Whether fish sleep or not is a mysterious part of science which researchers are constantly trying to unravel. It is a given that fish, like all other living creatures, have to slow down their metabolism and body functions in order to rest. What also seems quite clear is that this “resting” phase is a bit different from sleep as is observed by most land-based animals.
It seems that, although fish do go into this “resting” phase, they do not shut down as many of their senses and warning systems as, for example, people. Due to the high-risk environment they normally find themselves in it just makes sense to remain alert to different kinds of danger at all times.
Most fish species have the same routines as us humans in that they are active during the day, but tend to take a rest at night. I have experienced it numerous times while on fishing trips that stretched from dusk till dawn.
The best time for fishing, in my opinion, is late in the afternoon, during dusk and early evening, and for some predatory species (like sharks and cob) well into the night. However, around about 11:00 pm, in my experience, most fish lose interest in feeding anymore.
Having said that, you can be sure there will always be exceptions to this rule. I compare those to certain people waking up hungry in the middle of the night and rummaging through the fridge for something to eat.
During those above-mentioned fishing trips fishing normally picked up an hour or so before sunrise, indicating that most fish species then awoke out of whatever form of slumber they have enjoyed and were looking around for some breakfast.
Where and How?
Like mammals, birds and reptiles fish sleep in all sorts of different ways and in different locations. This can be either in big schools with a few “guards” keeping awake to watch out for any potential danger. Other species tend to hover in one place with minimal fin movement in order to keep them stable. Generally, this will happen close to the bottom.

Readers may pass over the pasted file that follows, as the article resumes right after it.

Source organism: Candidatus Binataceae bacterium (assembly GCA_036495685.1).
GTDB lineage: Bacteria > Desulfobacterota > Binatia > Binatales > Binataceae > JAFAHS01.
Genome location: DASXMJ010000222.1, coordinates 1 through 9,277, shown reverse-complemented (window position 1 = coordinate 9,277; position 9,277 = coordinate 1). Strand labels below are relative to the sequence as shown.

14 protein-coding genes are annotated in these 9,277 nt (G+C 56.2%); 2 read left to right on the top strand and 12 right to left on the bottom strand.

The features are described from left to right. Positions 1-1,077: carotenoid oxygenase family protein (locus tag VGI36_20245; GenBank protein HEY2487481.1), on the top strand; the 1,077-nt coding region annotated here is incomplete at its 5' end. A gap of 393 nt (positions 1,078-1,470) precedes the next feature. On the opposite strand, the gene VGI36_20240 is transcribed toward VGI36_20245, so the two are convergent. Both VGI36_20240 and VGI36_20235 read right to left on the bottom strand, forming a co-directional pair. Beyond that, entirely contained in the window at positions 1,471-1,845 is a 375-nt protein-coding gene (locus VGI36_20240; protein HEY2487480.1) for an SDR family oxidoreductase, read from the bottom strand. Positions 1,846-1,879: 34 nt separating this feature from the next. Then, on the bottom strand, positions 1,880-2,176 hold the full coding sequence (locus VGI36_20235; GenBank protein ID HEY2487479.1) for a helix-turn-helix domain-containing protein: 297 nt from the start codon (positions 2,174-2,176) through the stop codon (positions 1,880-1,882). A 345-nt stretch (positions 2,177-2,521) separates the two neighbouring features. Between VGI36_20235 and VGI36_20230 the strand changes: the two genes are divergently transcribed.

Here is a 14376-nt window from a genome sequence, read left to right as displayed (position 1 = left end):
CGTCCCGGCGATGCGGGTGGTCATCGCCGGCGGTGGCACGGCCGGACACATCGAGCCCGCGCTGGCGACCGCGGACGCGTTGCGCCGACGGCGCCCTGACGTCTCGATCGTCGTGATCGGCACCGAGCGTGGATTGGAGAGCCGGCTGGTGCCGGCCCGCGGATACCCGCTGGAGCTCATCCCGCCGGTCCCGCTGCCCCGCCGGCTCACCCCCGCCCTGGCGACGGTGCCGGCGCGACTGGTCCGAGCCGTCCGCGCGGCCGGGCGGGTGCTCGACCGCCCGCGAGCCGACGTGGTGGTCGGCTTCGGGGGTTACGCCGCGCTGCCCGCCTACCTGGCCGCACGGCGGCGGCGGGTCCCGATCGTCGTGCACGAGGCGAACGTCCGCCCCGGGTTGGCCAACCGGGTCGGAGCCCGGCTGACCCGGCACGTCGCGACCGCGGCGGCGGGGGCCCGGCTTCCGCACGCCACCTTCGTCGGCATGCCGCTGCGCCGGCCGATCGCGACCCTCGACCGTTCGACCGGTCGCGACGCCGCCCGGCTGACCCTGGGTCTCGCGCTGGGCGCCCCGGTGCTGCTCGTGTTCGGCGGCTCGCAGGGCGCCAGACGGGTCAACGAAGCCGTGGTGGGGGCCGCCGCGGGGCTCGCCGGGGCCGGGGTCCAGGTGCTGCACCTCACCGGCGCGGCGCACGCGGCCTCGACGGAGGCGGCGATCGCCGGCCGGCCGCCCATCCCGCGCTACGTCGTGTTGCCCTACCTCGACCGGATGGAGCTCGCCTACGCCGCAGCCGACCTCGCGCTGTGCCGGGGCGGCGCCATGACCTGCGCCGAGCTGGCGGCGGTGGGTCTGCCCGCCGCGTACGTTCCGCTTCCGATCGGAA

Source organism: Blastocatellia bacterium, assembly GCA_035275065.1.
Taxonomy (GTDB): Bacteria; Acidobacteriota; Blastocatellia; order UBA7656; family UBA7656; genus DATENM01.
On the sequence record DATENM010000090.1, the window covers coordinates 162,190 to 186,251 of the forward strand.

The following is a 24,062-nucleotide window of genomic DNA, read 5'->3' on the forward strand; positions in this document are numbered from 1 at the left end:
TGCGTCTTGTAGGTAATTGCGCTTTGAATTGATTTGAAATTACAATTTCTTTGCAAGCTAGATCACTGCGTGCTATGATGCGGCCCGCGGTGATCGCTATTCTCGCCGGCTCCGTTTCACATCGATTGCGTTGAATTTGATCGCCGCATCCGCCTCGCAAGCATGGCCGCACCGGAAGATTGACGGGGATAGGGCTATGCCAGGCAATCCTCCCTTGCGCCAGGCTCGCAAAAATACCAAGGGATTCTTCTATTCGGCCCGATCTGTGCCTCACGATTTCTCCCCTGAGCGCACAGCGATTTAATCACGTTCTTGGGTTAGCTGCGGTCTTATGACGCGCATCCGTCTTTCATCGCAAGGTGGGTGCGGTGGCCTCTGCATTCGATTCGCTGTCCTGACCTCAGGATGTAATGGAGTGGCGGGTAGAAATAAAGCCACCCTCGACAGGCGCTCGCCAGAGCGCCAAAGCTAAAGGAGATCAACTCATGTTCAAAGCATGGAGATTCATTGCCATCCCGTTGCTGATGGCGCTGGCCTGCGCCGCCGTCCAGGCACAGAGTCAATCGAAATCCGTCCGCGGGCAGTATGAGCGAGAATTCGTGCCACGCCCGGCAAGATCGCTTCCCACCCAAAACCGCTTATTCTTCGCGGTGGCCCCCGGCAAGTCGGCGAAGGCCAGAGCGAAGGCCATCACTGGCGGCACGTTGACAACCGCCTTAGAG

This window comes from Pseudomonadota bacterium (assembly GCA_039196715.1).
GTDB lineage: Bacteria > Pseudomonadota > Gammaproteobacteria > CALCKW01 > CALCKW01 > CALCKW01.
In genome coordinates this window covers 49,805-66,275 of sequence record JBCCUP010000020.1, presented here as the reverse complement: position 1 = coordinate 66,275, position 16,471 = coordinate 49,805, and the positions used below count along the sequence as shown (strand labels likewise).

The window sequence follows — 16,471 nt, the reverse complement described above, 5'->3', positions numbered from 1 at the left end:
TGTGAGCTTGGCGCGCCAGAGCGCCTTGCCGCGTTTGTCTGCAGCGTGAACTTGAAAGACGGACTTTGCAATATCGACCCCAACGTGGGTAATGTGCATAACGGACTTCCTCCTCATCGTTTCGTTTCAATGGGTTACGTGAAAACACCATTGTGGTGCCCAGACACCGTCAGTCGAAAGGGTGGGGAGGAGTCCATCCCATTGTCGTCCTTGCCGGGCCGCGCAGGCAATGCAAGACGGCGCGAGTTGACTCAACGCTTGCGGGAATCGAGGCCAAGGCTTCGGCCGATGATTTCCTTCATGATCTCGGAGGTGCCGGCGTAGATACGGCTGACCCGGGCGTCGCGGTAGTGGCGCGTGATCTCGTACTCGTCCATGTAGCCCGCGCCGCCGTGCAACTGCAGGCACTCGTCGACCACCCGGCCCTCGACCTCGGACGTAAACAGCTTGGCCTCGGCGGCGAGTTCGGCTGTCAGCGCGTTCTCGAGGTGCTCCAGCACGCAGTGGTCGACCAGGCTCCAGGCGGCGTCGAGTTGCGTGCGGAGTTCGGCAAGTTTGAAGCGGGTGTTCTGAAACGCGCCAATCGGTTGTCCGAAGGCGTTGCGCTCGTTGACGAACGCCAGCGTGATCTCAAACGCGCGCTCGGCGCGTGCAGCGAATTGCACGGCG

Others can occupy all kinds of nooks and crannies in crevices, under rocks, or in holes in river banks. Lots of fish species inhabiting coral reefs and other rocky outcrops tend to behave in this manner.
I used to own a pair of clownfish at home in a tank for years and many a morning after switching on the light in their room, I observed at least one of them actually lying on its side on the rocky feature in their tank. They even looked a bit groggy!
Some, like the sand lance (a type of sand eel), have neither pelvic fins nor swim bladders, hence their propensity to stay close to the bottom of the sea almost permanently. As their name indicates, they have a habit of burrowing into sand and, for all intents and purposes, we can assume they also sleep there.
Some species just become stationary allowing the current to carry them at will with the occasional flick of fins or tail to keep steady. Regarding this phenomenon, I have a personal experience that I briefly want to share with you.
Years ago, during my student days, I used to go fishing with some guys on the Bushmen’s River in the Eastern Cape. We had a wooden boat with a small outboard engine and many an evening we anchored at some spot in the river to spend the whole night fishing, only to return back home after sunrise the next morning.
During one of those outings, with no lights in the boat and the three of us trying to make us as comfortable as possible in a limited and quite cramped space, we heard “bumping” sounds on the side of the boat. Someone grabbed a flashlight and shone it in the water. To our surprise, we saw dozens of small mullets just floating on the current, apparently in some restive state.
However, when they got close to the boat (which they seemingly didn’t expect to be there), some of them suddenly “woke” up, got a fright, and accidentally collided with the hull instead of avoiding it. We found it most interesting and pondered the significance of what we observed.
None of us were (or are) scientists, but I think we were not too far off the mark coming to the conclusion that those drifting schools of fish were definitely in some sort of restive state; probably the closest they got to sleep.